Since we’re apparently not good enough to have Ed Kelley even gracefully decline an interview request, we went an alternate route. We emailed a list of questions to a panel of local journalism experts and pundits to get their take on the Ed Kelly era. Our panel of experts includes:
Dr. Joe Foote: Dean and Chair of the Gaylord College of Journalism and Mass Communication at the University of Oklahoma.
Arnold Hamilton: The editor of the Oklahoma Observer since September 2006 and a 32-year veteran of daily newspapers. He is a former staff writer for the Dallas Morning News, the San Jose Mercury News, the Dallas Times Herald, the Tulsa Tribune and the Oklahoma Journal.
I’ll be honest with you, this was a fun little project to work on. The panel members all have diverse and different backgrounds and political views, and it was interesting to see the differences (and similarities) in their answers.
Check it out after the jump:
PS: While working on this piece, OPUBCO announced that Publisher David Thompson will be leaving the paper in August. He will be succeeded by Chris “Wimgo” Reen…more on that later.
NewsOK.com really isn’t that bad of a website. But…if you took a poll to determine the most annoying thing about the site, I would bet good money that the top complaint would be the stupid auto-play videos that accompany most of their news stories.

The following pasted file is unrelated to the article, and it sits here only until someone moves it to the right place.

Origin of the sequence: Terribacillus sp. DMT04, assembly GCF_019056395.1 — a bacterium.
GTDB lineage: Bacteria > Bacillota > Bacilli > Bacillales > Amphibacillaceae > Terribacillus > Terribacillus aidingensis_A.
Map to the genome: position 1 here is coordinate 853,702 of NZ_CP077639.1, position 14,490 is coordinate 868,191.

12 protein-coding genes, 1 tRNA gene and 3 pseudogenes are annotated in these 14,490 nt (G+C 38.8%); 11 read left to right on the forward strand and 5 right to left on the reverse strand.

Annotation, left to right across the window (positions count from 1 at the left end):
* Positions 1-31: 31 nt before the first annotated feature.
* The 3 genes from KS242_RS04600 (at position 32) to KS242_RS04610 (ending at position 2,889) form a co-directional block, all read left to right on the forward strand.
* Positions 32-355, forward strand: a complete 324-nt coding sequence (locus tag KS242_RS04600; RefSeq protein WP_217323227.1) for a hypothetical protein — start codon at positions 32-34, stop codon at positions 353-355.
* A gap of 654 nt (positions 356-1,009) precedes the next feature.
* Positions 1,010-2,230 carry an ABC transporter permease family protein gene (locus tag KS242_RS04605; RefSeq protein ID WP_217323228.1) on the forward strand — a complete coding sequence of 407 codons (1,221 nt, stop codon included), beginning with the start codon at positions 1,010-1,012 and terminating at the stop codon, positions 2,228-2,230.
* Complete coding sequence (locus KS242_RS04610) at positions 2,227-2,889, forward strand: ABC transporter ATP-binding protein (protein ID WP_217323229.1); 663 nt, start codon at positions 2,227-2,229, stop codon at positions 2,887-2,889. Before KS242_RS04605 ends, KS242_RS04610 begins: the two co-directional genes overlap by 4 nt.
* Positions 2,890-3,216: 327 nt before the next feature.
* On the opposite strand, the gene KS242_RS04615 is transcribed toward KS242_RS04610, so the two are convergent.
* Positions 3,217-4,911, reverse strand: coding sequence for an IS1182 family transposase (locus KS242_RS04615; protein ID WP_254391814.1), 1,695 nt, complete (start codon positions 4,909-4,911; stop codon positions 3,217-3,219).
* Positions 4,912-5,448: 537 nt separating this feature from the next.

I say that because it’s an issue that I’m sure has gotten quite a few college students, office workers and people at the Gazette in trouble over the past 3 – 5 years. You know what I’m talking about.
It probably happened to you one morning while you’re at work or class. You’re a little bored and decide to check out Royce’s Daily Bolts. You then see a link to some Darnell Mayberry column. You click on the link and a few seconds later you’re greeted to the loud audio of some guy telling you “I sell Edmond.” Of course, that dude is then followed by Jenni Carlson and Mike Baldwin — two people who have the sports IQs of drunk llamas— discussing Serge Ibaka nicknames and Eric Maynor tattoos.
Well, I wanted to find out exactly why NewsOK.com thinks it’s cool to “surprise” people with unexpected video content. So I emailed Alan Herzberger, the Digital Managing Editor for OPUBCO to get an answer.
Here’s what I asked
Of course, how headline editors choose to grab one’s attention often says a lot about their employer and/or audience. For instance, yesterday the Oklahoma Supreme Court issued a ruling on Randy Terrill’s controversial anti-Mexican legislation (House Bill 1804). What did the ruling say? You could read the story every major reporting agency in the city had yesterday (all of them basically said the same thing) or you can read the headlines from every major reporting agency (and get very different outlooks about what happened).
Let’s take a look:
As the public broadcasting option in OKC, OETA does not have advertisers to impress. Their ratings (in this case: pageviews) are arbitrarily important to the station. It show by that boring-ass headline.
Also, as a public entity receiving tax money, they work very hard to show no bias liberal or conservative…contrary to what one side of that spectrum tries to make you believe. The result is that they truly have to stick to journalistic standards–and that is what their audience craves. Hence, the headline does not nudge the reader to think one way or another.
Other media sources did not have such qualms.
Thanks! Your message has been sent!